Experts estimate that our planet is home to around 8.7 million species, more than 80% of which haven't yet been identified. The Amazon is the world's largest area of tropical rainforest, and it's home to the biggest collection of plants and animals. Now we've found 400 more new species there.
A place rich in magical new flora and fauna
We all know that rainforests are absolutely stuffed with magical flora and fauna, many of which are yet to be discovered. But nobody predicted that a two year study would deliver almost four hundred new species in the Amazon rainforest alone, hinting that the remarkable richness and diversity of the world's forests are probably even greater than anyone imagined.
The study, which ran between 2014 and 2015, revealed 381 new species in the Amazon region, according to a report by the World Wildlife Fund and Mamiraua Institute for Sustainable Development. Apparently the researchers tracked down a new species every two days or so, finding in total 216 new plants, 93 fish, 32 amphibians, 20 mammals, 19 reptiles and one bird, all previously unknown. The discoveries were made across all nine countries covered by the Amazon's tropical forest.
At more risk than ever from human activity
It's amazing news. But the flip side is that these new species could so easily be lost forever, at constant risk from mining, logging, road building and climate change. All the new species were found in areas of the forest that are already at risk from human activity, and the sheer, unprecedented level of habitat change we're seeing right now means many species may go extinct before we discover their existence. That's terribly sad.
2000 new species found over three periods of research
The report is the third of its kind. The three research projects together discovered 2000 or so new species in the past 17 years. The report's authors are determined to continue research in the area to monitor and preserve biodiversity because the sheer wealth of biodiversity found there is unique and unparalleled.
Let's hope their work plays a part in protecting this absolute treasure of an environment.
‘There aren't enough good news stories in the world of environmentalism, which is why it's important to share them when they come along, because they show that we can make a difference and that things can get better.
This story celebrates the bouncing back of several animal species, which have been at risk of extinction, nit which are now starting to flourish, thanks to the fantastic work of conservationists around the globe.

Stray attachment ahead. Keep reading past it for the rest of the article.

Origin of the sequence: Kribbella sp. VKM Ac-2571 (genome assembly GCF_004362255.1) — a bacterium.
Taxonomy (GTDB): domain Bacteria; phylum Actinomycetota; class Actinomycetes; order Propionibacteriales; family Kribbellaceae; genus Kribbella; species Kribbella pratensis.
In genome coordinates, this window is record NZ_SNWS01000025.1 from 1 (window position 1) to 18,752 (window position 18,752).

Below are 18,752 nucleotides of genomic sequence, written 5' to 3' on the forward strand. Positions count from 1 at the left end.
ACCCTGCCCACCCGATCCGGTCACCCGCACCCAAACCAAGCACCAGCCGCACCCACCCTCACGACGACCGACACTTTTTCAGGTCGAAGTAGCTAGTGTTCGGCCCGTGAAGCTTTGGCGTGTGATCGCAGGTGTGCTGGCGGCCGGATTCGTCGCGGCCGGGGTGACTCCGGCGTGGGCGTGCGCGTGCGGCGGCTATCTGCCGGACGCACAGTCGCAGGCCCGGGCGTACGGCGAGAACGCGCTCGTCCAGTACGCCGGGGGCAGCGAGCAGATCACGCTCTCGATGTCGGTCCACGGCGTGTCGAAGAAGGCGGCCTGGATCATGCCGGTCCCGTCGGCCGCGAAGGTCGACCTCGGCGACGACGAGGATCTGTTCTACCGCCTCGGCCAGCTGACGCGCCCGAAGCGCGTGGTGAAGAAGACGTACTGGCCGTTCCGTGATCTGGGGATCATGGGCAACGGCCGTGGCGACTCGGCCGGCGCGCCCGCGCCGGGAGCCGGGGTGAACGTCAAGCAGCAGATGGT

You can find out more about the animals that are being brought back from the brink of extinction, which include the Arabian Oryx, the Giant Panda and the Stellar Sea Lion.
The British cosmetics company Body Shop was founded in Brighton, Sussex, in 1976 by Dame Anita Roddick, now deceased. Her good work carries on thanks to their collaboration with conservation schemes in Vietnam, Malaysia and Indonesia, designed to lend a helping hand to endangered species like orang-utans, tigers and monkeys.
The company has already worked closely with the World Land Trust on several bio-bridges. Now they've announced a new initiative to create ten new bridges to link areas of rainforest so animals can travel between pristine areas of forest safely.
Special corridors to link isolated animal and plant populations
These special corridors are designed to link wildlife hotspots together by the year 2020, connecting otherwise isolated and endangered flora and fauna so they can breed and thrive. The Body Shop is already committed to protect 75 million square metres of habitat within the same timescale, impressive stuff.
Bringing in local people and helping them live sustainably
A vital element of the Body Shop's World Bio-Bridges Mission involves engaging local people in protecting their rainforest habitats, at the same time supporting them in developing more sustainable ways of living. The organisation will also be scouring the rainforests for new natural ingredients to be used in their products, which represent sustainable sources of income for local people to replace logging and poaching. The Body Shop plans to raise funds and awareness by selling a range of different special edition products.
What the Body Shop says
As Christopher Davis, the retailer's international director of corporate responsibility and campaigns said, “Through protecting and regenerating land, working with local communities and seeking partnerships with civil and state organisation around the world, the World Bio-Bridges Mission can make a substantial difference to some of the planet's richest and most diverse areas.”
Why don't more household brands join in?
It's great to see Dame Roddick's dedication to conservation continuing, and really good news to hear about these initiatives, which bring the consumer world and conservations world together in the interest of the common good of humanity and our fellow creatures. It's a shame more large, influential companies don't do the same.
It's a great way to raise awareness and bring the plight of Malaysia's rainforests to the attention of more people. The first ever Rainforest Fringe Festival takes place in Kuching, Sarawak in July, a ten day extravaganza of art and craft, music, exhibitions, fashion, performance and more. It's on from 7th July and is the precursor to the Rainforest World Music Festival, an extremely popular two day day event held at the Sarawak Cultural Village, celebrating its 20th birthday this year.
The festival is designed to support the Rainforest World Music Festival, and has an interesting remit: to educate and inspire local people, giving them an understanding of the “huge treasure trove” that the region's forests offer, and about the funds that have been set aside for the development of arts and culture in the region.